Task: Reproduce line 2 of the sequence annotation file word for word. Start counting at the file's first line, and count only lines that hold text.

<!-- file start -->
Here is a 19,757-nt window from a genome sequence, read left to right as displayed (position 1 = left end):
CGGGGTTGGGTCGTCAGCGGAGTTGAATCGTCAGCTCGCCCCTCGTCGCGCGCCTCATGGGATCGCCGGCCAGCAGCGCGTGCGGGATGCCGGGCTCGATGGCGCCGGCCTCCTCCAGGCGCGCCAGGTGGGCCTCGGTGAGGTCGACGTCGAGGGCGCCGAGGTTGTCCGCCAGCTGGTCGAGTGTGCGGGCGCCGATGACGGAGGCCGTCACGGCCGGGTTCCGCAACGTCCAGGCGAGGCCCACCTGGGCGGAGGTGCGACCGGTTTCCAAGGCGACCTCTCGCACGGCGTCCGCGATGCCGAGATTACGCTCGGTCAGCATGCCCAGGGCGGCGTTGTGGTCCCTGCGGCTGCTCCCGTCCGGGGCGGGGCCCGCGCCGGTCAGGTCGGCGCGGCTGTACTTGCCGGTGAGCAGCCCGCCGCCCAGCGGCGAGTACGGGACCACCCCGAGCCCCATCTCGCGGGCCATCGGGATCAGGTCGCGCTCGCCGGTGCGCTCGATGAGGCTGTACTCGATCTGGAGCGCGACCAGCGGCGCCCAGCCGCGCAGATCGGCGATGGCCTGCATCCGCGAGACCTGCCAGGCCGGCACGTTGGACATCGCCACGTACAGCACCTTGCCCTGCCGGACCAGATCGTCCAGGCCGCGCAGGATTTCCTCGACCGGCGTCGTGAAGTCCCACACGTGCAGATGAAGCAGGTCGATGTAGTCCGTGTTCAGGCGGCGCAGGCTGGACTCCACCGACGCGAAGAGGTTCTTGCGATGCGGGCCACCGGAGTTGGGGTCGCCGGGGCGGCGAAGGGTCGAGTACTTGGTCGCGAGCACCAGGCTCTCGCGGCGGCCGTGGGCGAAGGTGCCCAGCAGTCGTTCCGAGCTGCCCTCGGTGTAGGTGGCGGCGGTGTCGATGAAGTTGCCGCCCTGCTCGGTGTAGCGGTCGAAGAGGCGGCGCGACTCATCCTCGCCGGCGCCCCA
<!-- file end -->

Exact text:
CGGGGTTGGGTCGTCAGCGGAGTTGAATCGTCAGCTCGCCCCTCGTCGCGCGCCTCATGGGATCGCCGGCCAGCAGCGCGTGCGGGATGCCGGGCTCGATGGCGCCGGCCTCCTCCAGGCGCGCCAGGTGGGCCTCGGTGAGGTCGACGTCGAGGGCGCCGAGGTTGTCCGCCAGCTGGTCGAGTGTGCGGGCGCCGATGACGGAGGCCGTCACGGCCGGGTTCCGCAACGTCCAGGCGAGGCCCACCTGGGCGGAGGTGCGACCGGTTTCCAAGGCGACCTCTCGCACGGCGTCCGCGATGCCGAGATTACGCTCGGTCAGCATGCCCAGGGCGGCGTTGTGGTCCCTGCGGCTGCTCCCGTCCGGGGCGGGGCCCGCGCCGGTCAGGTCGGCGCGGCTGTACTTGCCGGTGAGCAGCCCGCCGCCCAGCGGCGAGTACGGGACCACCCCGAGCCCCATCTCGCGGGCCATCGGGATCAGGTCGCGCTCGCCGGTGCGCTCGATGAGGCTGTACTCGATCTGGAGCGCGACCAGCGGCGCCCAGCCGCGCAGATCGGCGATGGCCTGCATCCGCGAGACCTGCCAGGCCGGCACGTTGGACATCGCCACGTACAGCACCTTGCCCTGCCGGACCAGATCGTCCAGGCCGCGCAGGATTTCCTCGACCGGCGTCGTGAAGTCCCACACGTGCAGATGAAGCAGGTCGATGTAGTCCGTGTTCAGGCGGCGCAGGCTGGACTCCACCGACGCGAAGAGGTTCTTGCGATGCGGGCCACCGGAGTTGGGGTCGCCGGGGCGGCGAAGGGTCGAGTACTTGGTCGCGAGCACCAGGCTCTCGCGGCGGCCGTGGGCGAAGGTGCCCAGCAGTCGTTCCGAGCTGCCCTCGGTGTAGGTGGCGGCGGTGTCGATGAAGTTGCCGCCCTGCTCGGTGTAGCGGTCGAAGAGGCGGCGCGACTCATCCTCGCCGGCGCCCCA